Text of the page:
Differing opinions in different countries, with regard to competence-competence, leads to each country having their own interpretation on arbitration. In the case of West Tankers, a dispute arose after a vessel, chartered by West Tankers to Erg Petroli SpA (ERG) was involved in a collision in Italy. In accordance to the charter agreement, ERG proceeded to arbitration against West Tankers in London. Because of this, ERG’s insurers (RAS) commenced court proceedings in Italy to recover the sum of money paid out to ERG after the collision. In response to this, West Tankers approached the English court for an anti-suit injunction, making reference to the fact the dispute arose out of the agreement, which was subject to the Arbitration clause. Initially the High Court favoured the anti-suit injunction however on appeal the House of Lords referred the case to the ECJ. 
The key question here was whether the anti-suit injection was consistent with the Brussels I Regulation for a member state court to restrain a party from commencing or continuing proceedings in another member state on the ground that those proceedings were in breach of an arbitration agreement . Under examination, the ECJ found that the proceedings did not fall within the ‘arbitration exception’ of the Brussels I Regulation. The reasoning behind this was that the subject matter of the proceedings in Italy was for damages and therefore the Italian Court had jurisdiction to decide whether it could hear the issue. This meant it was not within the English Court’s powers to grant an anti-suit injunction to prevent the Italian court from exercising its power. Before being able to understand the link between this case and adopting the principle of competence-competence as absolute, the fears of this case must be analysed. One such fear has particular relevance, that being torpedo actions.
Torpedo actions is a technique aimed at preventing proceedings from being heard in one member state by first commencing proceedings in another member state, where the judicial system is notoriously slow (Italy, Belgium) or takes a favouring standpoint to the position one party is in. The Brussels I Regulation states that  if proceedings are brought before one court, they cannot be held elsewhere at one time, which will delay an action and therefore prolong the time of the dispute. This directly undermines the purpose of arbitration. Although the doctrine of mutual trust is in place to respond to this worry, many critics fear the decision in West Tankers was another step in legitimising a policy that will cause a rise in bad faith torpedo action. Furthermore, the ECJ did not allow the anti-suit injunction as it was incompatible with the regulation, basing its decision on the “first-courtseized” rule as mentioned above. Consequently, the Italian court had authority to rule on its jurisdiction and therefore also on the validity of the arbitration clause replied upon by West Tankers. This result damages the fundamental principles of arbitration and undermines the doctrine in question. While modern arbitration laws try adhere to the ‘competence-competence’ principle, it is in the majority of cases subject to the judicial control of national courts of the place of arbitration. Therefore, what will happen if a party before or after the initiation of arbitration proceedings submits a claim to a foreign court alleging that the arbitration agreement is invalid? Both the New York Convention and UNICITRAL Model Law provide that in such a case, the court seized of its matter will decide on whether the arbitration agreement is void or not. It will do so in accordance with its domestic law and not in accordance with the law of the designated place of arbitration. As a result, the party which relied on the jurisdiction of an arbitral tribunal subject only to the control of the courts of the place of arbitration may, like in West Tankers be drawn into a dispute in foreign courts, arguing on the validity of the arbitration agreement in accordance to foreign law. This undermines the core concept of arbitration, creating an issue which could’ve been central to the reasoning of including an arbitration clause. It could therefor be argued that granting an anti-suit injunction by the supervisory court could’ve prevented this outcome.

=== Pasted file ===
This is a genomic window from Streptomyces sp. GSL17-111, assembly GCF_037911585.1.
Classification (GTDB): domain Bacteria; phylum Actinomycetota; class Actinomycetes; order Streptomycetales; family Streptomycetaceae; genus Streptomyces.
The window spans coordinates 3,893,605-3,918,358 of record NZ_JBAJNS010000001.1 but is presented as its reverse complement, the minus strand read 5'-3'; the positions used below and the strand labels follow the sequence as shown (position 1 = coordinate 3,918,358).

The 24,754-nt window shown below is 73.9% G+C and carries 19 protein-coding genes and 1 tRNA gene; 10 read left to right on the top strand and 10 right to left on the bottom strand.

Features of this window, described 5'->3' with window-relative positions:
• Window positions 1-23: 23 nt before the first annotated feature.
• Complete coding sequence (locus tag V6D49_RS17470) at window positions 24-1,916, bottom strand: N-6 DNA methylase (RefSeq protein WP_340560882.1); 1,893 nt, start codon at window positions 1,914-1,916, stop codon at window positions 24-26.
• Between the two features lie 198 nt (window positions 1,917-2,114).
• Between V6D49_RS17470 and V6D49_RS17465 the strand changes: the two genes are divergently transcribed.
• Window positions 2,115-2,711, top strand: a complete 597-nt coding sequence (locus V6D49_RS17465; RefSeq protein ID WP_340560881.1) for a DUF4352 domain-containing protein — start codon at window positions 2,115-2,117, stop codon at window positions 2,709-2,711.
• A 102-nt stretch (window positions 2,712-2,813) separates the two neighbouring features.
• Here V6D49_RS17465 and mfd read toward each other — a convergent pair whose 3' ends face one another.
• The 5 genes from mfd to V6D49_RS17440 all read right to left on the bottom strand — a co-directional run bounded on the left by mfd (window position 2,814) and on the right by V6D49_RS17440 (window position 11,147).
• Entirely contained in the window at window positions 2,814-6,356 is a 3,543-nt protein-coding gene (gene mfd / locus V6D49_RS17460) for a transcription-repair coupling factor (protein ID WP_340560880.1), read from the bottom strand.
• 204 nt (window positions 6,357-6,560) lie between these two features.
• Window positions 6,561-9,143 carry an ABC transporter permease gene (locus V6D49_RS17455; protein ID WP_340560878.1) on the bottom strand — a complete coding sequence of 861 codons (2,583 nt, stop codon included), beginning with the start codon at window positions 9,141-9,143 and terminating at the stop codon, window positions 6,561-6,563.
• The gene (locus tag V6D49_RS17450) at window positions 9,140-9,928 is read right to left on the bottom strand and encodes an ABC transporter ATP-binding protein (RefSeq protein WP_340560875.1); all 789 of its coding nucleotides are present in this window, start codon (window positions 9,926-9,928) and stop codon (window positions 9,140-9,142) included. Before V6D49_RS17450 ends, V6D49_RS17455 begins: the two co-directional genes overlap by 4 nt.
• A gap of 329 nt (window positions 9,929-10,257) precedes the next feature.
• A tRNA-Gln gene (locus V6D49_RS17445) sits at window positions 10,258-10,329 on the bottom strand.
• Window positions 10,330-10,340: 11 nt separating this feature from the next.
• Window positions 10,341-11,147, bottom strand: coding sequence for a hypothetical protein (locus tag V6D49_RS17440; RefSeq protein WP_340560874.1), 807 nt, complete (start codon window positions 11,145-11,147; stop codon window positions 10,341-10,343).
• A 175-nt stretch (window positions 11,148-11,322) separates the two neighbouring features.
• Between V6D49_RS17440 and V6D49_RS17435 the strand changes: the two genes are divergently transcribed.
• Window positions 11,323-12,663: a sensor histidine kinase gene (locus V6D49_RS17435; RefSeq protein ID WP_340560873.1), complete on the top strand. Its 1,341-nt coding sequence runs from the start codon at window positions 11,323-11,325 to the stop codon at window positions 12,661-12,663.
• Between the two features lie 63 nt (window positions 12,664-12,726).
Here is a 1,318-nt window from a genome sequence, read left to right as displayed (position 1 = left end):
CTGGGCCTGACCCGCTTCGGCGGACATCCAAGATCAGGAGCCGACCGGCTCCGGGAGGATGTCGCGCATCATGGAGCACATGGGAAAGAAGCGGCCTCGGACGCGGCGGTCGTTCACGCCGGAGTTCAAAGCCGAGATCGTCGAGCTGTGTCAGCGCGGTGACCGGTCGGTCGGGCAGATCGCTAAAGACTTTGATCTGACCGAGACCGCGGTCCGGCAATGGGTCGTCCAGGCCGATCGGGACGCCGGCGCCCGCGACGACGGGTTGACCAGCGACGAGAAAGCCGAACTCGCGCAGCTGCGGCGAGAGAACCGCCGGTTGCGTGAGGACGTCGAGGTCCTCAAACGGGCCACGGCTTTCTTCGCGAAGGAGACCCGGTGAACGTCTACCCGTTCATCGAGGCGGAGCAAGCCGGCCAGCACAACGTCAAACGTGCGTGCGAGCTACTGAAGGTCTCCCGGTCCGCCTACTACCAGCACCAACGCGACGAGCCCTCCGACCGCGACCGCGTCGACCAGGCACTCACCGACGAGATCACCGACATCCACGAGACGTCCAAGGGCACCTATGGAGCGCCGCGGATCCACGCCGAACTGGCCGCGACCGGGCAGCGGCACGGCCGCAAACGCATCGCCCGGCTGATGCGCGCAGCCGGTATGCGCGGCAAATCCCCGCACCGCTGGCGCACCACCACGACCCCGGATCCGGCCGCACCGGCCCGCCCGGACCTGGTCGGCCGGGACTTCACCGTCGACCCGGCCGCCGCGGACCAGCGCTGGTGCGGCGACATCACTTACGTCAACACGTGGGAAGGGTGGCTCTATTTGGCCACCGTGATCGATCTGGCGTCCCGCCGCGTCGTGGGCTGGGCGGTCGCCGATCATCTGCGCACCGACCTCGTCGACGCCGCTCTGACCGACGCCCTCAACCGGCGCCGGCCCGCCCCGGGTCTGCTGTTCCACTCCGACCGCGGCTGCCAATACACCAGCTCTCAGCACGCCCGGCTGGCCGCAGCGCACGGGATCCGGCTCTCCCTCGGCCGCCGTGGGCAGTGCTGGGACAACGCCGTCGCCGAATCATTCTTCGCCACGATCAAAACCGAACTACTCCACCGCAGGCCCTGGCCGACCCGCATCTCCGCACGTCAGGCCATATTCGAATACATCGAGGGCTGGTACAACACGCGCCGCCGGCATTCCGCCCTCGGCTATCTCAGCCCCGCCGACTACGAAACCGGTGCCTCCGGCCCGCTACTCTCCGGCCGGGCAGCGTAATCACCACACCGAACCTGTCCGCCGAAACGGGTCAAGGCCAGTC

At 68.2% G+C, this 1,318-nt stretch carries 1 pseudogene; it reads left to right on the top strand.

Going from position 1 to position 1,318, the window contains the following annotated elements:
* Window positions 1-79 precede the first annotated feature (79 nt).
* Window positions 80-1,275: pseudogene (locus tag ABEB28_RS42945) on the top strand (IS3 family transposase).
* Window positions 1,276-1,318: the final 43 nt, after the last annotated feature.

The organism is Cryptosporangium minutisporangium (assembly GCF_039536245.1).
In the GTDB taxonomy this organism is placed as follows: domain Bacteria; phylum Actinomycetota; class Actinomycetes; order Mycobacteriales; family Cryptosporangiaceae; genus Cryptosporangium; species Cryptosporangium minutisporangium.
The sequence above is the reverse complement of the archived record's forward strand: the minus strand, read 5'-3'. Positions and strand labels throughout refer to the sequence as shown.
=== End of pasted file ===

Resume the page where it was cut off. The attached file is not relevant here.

Arguing that adopting Competence-Competence as an absolute principle would’ve prevented this, through the principles negative effect, applying the anti-suit injunction and therefore barring the court from ruling on anything but the validity of the award would have reduced the need for the use of the slow, inefficient system that is litigation and adhered to the purpose of arbitration agreement, that being to avoid litigation. The decision of the ECJ, though criticised, was consistent with European law and the Regulation, which highlights a key area where conflict between arbitral tribunals and courts is ripe. In order to conclude on whether or not the adoption of competence-competence an absolute principle would prevent such issues requires an examination of both the positive and negative effects of the doctrine.